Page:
How many times have you heard someone say: “It’s all in your head”. Implying that whatever you may be feeling or experiencing is not real, or that it is so minimal that it doesn’t deserve attention. Well, a lot of research has gone into the workings of the brain, the mind, and emotions, and how these different aspects could influence the physical body and its physiology. It turns out that your mind, including your thoughts, and emotions, is exceptionally powerful and most definitely deserves your attention. Your thoughts and/or emotions have the ability to control or change the physiology of your body. I guess this doesn’t come as a huge surprise as it has been scientifically shown that stress, for example, induces the release of certain stress hormones in the body, and in turn alter the functioning of several biological systems, such as, the respiratory, cardiovascular, musculoskeletal, and immune systems, to name a few. Having said that, to what extent do our minds have control over the functioning of our physical bodies? Would it amaze you to discover that your mind has the power to heal you from incurable diseases like diabetes, HIV, or even cancers? Or conversely, would you believe that your mind has the capacity to KILL you (and here, I am not referring to suicide)? Here is a great TEDx talk by Dr Lissa Rankin, whose research suggests that our bodies have the mechanisms for self-healing. However, our minds, together with a positive support network (family, friends, doctors), play an essential role in initiating this process. Very simply put, when you are sick, a nurturing environment, for example being attended to by a warm and compassionate carer or healthcare provider, is critical to shift your mindset to a more relaxed and happier state, which maximizes your body’s potential for self-healing.
In order to give a brief overview of how our bodies respond to stress, let’s focus a little on the nervous system. The autonomic nervous system (ANS) controls the involuntary or unconscious body functions, such as: heart rate, breathing, digestion, pupillary response, etc. The ANS branches into two divisions, the sympathetic nervous system and the parasympathetic nervous system. These two opposing systems work together to regulate the body and maintain homeostasis. Without getting into too much detail, the sympathetic nervous system is activated when the body is under threat or stress. The body reacts by prepping it for a fight-or-flight response. This means shutting down or down-regulating certain biological functions, like the digestive and immune systems, in order to up-regulate other systems to provide the body with an immediate burst of energy to either physically fight off the threat or run away from it. On the contrary, the parasympathetic nervous system is triggered when the body is removed from ‘threat’ or stress. In other words, this pathway is activated when the body is relaxed. As it turns out, it is when the parasympathetic nervous system is switched on that the body’s self-healing mechanisms could occur.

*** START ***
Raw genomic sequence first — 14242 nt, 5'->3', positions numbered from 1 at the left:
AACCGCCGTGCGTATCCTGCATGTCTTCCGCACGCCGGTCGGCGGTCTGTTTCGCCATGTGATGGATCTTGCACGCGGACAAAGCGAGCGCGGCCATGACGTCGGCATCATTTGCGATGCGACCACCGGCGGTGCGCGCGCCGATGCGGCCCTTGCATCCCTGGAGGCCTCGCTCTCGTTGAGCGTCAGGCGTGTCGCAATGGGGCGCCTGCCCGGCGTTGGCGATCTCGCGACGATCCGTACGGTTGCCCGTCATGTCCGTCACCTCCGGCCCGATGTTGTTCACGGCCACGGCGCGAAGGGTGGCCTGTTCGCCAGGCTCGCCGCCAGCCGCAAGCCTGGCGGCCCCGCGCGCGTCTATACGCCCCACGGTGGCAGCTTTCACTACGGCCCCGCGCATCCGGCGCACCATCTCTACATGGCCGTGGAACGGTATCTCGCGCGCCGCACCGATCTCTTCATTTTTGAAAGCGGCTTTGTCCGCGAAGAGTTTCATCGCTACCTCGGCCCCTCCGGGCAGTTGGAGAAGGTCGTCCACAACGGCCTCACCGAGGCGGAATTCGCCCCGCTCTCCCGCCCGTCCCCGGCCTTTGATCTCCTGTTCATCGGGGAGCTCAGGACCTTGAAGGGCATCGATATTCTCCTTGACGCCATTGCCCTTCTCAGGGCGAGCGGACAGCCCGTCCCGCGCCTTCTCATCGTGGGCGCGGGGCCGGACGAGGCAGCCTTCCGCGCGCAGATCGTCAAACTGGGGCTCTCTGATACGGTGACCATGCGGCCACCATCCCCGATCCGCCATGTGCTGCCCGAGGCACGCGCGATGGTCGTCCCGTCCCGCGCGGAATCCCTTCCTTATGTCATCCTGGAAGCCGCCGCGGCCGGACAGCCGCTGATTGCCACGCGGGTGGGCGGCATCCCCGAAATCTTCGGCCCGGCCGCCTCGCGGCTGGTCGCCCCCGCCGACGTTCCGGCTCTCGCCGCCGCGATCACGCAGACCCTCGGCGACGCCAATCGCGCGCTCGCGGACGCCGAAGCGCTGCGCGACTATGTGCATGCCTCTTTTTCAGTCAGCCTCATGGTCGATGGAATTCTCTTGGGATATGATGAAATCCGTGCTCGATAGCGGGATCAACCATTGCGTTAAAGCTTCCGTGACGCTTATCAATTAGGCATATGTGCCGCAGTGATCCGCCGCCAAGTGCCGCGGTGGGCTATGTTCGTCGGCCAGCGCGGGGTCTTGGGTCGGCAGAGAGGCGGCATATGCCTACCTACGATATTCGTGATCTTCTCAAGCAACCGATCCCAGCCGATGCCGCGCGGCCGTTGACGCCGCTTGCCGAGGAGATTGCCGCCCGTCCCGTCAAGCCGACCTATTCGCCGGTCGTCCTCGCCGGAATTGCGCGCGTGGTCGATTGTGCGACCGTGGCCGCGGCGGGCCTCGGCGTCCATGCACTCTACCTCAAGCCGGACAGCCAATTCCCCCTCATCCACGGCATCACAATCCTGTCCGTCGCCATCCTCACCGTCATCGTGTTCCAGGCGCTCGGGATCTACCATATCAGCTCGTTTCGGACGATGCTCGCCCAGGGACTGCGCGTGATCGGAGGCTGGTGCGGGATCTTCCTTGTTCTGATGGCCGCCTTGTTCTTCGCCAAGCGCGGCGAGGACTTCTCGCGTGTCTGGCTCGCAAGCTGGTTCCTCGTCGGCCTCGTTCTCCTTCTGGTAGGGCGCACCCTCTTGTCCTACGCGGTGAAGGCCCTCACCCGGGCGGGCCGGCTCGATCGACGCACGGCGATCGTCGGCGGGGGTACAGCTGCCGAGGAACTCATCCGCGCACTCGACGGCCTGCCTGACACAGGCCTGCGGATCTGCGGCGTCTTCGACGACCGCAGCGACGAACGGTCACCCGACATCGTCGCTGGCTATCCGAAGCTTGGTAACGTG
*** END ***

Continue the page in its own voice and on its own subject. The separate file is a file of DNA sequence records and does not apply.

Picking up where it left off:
In today’s society, you rarely have to encounter the threat of being eaten by a lion, in which case, the sympathetic nervous system would kick in to give you the energy to run away from the threat, and the parasympathetic nervous system would help your body return to normal once you are no longer in danger. Instead, nowadays our society is faced with chronic stress resulting from demanding work life, financial uncertainty, toxic relationships, and so on. These stressors, although not immediately life threatening, trigger the same stress response in the body as the lion scenario described earlier. Only that the body finds it difficult to get back into balance as the stimulus for stress is constant and hence, the sympathetic nervous system stays switched on, while the parasympathetic nervous system (the pathway to self renewal and healing) is suppressed.
So what are some things that we could do to bring more balance back into our lives? Well, this may sound stupidly obvious but not enough people actually take the time to do this, and that is to do something, ANYTHING, that makes you happy! Exercise is another great method to boost your ‘feel-good’ hormones and thereby tipping the balance towards a parasympathetic response. Your mindset and attitude are also essential to your general health. So be positive, surround yourself with good friends, meditate, and of course, practice Yoga! =)